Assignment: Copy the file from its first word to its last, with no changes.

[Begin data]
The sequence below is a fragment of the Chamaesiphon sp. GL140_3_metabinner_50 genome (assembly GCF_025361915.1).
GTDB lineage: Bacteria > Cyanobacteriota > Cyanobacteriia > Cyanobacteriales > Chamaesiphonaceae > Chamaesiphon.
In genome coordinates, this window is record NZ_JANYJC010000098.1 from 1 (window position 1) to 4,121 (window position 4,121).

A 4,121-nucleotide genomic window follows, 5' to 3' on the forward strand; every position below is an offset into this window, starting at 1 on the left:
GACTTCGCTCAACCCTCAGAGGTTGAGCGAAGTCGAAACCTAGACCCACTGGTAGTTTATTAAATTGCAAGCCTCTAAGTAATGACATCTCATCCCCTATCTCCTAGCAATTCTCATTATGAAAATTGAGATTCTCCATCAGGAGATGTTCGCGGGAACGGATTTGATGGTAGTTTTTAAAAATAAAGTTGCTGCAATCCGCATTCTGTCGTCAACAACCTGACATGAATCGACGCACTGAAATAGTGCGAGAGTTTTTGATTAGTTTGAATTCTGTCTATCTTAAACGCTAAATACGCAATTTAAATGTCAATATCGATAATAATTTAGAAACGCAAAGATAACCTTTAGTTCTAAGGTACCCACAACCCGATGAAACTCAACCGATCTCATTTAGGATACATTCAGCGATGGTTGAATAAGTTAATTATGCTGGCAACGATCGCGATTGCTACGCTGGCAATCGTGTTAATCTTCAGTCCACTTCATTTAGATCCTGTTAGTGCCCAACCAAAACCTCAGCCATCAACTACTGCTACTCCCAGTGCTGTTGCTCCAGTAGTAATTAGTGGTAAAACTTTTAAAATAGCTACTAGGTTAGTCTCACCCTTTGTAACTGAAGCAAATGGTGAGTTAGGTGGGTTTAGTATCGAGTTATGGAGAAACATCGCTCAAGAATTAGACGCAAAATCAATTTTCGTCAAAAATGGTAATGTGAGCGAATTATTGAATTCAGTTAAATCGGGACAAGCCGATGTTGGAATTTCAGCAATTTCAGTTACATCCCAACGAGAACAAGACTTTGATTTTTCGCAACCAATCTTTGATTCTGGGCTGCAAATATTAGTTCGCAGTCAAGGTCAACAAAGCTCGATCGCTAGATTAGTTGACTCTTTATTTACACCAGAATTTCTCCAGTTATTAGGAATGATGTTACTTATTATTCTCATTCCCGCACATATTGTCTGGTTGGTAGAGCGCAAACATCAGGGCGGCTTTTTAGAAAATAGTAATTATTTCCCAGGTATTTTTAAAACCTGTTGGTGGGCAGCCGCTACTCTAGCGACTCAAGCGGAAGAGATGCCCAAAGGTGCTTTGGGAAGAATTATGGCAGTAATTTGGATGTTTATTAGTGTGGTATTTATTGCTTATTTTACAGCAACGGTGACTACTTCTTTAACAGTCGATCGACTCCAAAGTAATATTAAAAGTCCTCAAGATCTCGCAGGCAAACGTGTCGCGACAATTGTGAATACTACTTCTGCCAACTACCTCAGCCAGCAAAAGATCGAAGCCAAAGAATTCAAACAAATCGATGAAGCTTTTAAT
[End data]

The sequence below is a fragment of the Chamaesiphon sp. GL140_3_metabinner_50 genome (assembly GCF_025361915.1).
GTDB lineage: Bacteria > Cyanobacteriota > Cyanobacteriia > Cyanobacteriales > Chamaesiphonaceae > Chamaesiphon.
In genome coordinates, this window is record NZ_JANYJC010000098.1 from 1 (window position 1) to 4,121 (window position 4,121).

A 4,121-nucleotide genomic window follows, 5' to 3' on the forward strand; every position below is an offset into this window, starting at 1 on the left:
GACTTCGCTCAACCCTCAGAGGTTGAGCGAAGTCGAAACCTAGACCCACTGGTAGTTTATTAAATTGCAAGCCTCTAAGTAATGACATCTCATCCCCTATCTCCTAGCAATTCTCATTATGAAAATTGAGATTCTCCATCAGGAGATGTTCGCGGGAACGGATTTGATGGTAGTTTTTAAAAATAAAGTTGCTGCAATCCGCATTCTGTCGTCAACAACCTGACATGAATCGACGCACTGAAATAGTGCGAGAGTTTTTGATTAGTTTGAATTCTGTCTATCTTAAACGCTAAATACGCAATTTAAATGTCAATATCGATAATAATTTAGAAACGCAAAGATAACCTTTAGTTCTAAGGTACCCACAACCCGATGAAACTCAACCGATCTCATTTAGGATACATTCAGCGATGGTTGAATAAGTTAATTATGCTGGCAACGATCGCGATTGCTACGCTGGCAATCGTGTTAATCTTCAGTCCACTTCATTTAGATCCTGTTAGTGCCCAACCAAAACCTCAGCCATCAACTACTGCTACTCCCAGTGCTGTTGCTCCAGTAGTAATTAGTGGTAAAACTTTTAAAATAGCTACTAGGTTAGTCTCACCCTTTGTAACTGAAGCAAATGGTGAGTTAGGTGGGTTTAGTATCGAGTTATGGAGAAACATCGCTCAAGAATTAGACGCAAAATCAATTTTCGTCAAAAATGGTAATGTGAGCGAATTATTGAATTCAGTTAAATCGGGACAAGCCGATGTTGGAATTTCAGCAATTTCAGTTACATCCCAACGAGAACAAGACTTTGATTTTTCGCAACCAATCTTTGATTCTGGGCTGCAAATATTAGTTCGCAGTCAAGGTCAACAAAGCTCGATCGCTAGATTAGTTGACTCTTTATTTACACCAGAATTTCTCCAGTTATTAGGAATGATGTTACTTATTATTCTCATTCCCGCACATATTGTCTGGTTGGTAGAGCGCAAACATCAGGGCGGCTTTTTAGAAAATAGTAATTATTTCCCAGGTATTTTTAAAACCTGTTGGTGGGCAGCCGCTACTCTAGCGACTCAAGCGGAAGAGATGCCCAAAGGTGCTTTGGGAAGAATTATGGCAGTAATTTGGATGTTTATTAGTGTGGTATTTATTGCTTATTTTACAGCAACGGTGACTACTTCTTTAACAGTCGATCGACTCCAAAGTAATATTAAAAGTCCTCAAGATCTCGCAGGCAAACGTGTCGCGACAATTGTGAATACTACTTCTGCCAACTACCTCAGCCAGCAAAAGATCGAAGCCAAAGAATTCAAACAAATCGATGAAGCTTTTAAT